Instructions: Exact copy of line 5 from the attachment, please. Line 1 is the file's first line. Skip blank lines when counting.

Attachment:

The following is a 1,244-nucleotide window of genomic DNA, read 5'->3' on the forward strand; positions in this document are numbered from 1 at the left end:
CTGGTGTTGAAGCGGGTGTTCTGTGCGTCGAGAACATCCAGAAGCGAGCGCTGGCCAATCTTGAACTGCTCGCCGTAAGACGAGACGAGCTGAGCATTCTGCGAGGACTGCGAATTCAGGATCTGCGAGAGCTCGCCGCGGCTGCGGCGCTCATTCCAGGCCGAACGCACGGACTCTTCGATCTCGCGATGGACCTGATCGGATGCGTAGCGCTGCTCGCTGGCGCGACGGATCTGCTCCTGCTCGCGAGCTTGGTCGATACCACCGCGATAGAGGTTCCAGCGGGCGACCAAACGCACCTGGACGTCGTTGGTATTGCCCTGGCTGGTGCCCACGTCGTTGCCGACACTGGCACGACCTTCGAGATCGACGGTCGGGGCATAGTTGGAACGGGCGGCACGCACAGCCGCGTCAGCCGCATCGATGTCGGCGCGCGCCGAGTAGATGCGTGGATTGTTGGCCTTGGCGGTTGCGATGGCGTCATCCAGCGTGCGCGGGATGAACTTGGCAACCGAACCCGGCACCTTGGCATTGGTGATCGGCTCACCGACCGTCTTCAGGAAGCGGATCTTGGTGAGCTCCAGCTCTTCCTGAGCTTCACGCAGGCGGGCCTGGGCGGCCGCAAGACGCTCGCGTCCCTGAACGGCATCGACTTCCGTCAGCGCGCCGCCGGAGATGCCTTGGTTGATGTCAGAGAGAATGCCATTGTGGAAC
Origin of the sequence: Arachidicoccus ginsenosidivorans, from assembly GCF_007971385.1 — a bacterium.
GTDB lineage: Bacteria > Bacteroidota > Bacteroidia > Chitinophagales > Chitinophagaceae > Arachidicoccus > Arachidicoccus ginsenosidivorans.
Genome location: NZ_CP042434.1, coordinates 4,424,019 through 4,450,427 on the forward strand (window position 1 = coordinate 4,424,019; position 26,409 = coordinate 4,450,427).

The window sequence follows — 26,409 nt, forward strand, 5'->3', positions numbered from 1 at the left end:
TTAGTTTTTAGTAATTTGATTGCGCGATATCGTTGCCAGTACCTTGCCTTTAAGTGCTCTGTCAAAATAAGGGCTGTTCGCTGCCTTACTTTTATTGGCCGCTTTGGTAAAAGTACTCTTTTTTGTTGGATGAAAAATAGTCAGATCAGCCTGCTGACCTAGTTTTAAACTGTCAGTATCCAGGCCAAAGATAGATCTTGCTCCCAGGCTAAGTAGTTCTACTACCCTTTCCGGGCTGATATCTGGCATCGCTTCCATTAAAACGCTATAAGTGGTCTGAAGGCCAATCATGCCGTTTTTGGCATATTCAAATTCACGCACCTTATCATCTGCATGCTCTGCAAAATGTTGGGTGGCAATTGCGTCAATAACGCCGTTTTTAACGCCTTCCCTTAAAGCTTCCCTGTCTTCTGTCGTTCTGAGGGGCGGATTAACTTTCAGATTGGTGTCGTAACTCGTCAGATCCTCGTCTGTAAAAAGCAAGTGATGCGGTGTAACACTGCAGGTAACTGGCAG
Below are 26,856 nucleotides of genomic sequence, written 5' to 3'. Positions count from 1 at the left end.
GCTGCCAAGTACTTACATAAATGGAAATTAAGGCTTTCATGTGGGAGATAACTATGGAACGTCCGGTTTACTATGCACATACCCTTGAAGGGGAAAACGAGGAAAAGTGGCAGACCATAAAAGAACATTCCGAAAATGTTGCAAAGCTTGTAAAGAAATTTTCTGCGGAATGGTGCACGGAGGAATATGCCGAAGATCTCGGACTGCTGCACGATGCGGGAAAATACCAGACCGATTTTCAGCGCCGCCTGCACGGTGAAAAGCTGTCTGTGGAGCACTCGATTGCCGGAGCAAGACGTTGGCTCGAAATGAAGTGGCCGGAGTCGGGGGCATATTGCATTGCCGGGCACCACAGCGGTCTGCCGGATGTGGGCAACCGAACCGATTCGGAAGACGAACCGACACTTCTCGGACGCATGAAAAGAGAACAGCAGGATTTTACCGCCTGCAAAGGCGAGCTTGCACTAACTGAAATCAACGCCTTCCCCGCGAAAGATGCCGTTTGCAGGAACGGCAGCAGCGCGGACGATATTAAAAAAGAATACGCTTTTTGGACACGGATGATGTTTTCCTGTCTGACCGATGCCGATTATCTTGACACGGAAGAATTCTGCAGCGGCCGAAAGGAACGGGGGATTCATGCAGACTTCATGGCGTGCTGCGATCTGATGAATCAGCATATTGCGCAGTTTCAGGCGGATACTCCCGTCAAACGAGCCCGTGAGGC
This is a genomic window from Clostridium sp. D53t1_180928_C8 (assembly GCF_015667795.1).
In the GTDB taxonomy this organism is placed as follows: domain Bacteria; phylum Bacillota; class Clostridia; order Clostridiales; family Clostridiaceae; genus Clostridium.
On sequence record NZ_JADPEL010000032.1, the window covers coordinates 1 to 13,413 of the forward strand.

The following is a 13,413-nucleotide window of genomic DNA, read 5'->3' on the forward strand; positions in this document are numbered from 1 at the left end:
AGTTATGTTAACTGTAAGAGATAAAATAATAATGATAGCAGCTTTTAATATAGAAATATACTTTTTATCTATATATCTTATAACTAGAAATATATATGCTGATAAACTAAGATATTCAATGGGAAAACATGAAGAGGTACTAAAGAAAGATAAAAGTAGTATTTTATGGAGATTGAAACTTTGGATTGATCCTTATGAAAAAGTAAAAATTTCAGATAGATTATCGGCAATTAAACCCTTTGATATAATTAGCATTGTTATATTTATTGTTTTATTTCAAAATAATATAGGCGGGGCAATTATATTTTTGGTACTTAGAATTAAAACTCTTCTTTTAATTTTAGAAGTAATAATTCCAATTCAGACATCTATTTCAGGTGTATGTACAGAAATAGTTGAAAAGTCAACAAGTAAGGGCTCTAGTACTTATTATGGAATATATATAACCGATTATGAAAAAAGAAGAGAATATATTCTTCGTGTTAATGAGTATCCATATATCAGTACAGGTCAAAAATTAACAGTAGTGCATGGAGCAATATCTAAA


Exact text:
Genome location: NZ_CP042434.1, coordinates 4,424,019 through 4,450,427 on the forward strand (window position 1 = coordinate 4,424,019; position 26,409 = coordinate 4,450,427).